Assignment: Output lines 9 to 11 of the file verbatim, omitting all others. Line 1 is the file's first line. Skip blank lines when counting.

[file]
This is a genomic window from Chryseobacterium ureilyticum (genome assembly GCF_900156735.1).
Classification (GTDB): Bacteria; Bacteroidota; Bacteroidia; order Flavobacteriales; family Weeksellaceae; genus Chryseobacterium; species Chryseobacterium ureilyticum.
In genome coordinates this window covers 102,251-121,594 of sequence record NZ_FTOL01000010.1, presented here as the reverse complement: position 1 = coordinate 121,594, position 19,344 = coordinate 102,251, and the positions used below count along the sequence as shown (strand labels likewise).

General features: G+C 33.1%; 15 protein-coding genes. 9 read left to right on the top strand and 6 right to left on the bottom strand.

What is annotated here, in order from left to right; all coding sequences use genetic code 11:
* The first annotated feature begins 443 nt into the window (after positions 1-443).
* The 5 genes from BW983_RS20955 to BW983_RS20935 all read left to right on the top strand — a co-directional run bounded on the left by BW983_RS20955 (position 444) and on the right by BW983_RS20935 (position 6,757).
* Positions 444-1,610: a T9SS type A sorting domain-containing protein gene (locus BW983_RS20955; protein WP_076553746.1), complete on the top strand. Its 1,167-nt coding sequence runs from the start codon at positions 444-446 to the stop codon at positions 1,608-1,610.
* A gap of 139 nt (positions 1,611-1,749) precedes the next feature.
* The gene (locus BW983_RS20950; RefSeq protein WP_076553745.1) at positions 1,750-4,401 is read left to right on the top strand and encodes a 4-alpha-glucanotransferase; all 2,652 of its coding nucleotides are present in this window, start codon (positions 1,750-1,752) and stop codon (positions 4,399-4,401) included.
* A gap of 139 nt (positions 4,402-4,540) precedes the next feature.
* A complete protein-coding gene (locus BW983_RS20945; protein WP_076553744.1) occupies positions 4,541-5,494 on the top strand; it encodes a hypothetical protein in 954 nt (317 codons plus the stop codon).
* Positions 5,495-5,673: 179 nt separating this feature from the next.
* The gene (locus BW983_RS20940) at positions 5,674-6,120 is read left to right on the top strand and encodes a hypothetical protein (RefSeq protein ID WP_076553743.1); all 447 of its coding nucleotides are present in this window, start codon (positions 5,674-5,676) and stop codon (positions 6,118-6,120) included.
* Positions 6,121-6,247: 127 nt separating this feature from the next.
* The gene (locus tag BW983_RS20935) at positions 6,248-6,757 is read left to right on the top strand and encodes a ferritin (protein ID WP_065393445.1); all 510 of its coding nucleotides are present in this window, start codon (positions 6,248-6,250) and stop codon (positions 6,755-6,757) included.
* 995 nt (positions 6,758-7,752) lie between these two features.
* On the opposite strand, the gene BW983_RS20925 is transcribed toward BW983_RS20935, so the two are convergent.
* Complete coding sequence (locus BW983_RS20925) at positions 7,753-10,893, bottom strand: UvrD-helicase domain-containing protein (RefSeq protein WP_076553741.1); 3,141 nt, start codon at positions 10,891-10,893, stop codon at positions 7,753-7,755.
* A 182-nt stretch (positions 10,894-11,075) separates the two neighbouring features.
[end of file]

* A gap of 139 nt (positions 1,611-1,749) precedes the next feature.
* The gene (locus BW983_RS20950; RefSeq protein WP_076553745.1) at positions 1,750-4,401 is read left to right on the top strand and encodes a 4-alpha-glucanotransferase; all 2,652 of its coding nucleotides are present in this window, start codon (positions 1,750-1,752) and stop codon (positions 4,399-4,401) included.
* A gap of 139 nt (positions 4,402-4,540) precedes the next feature.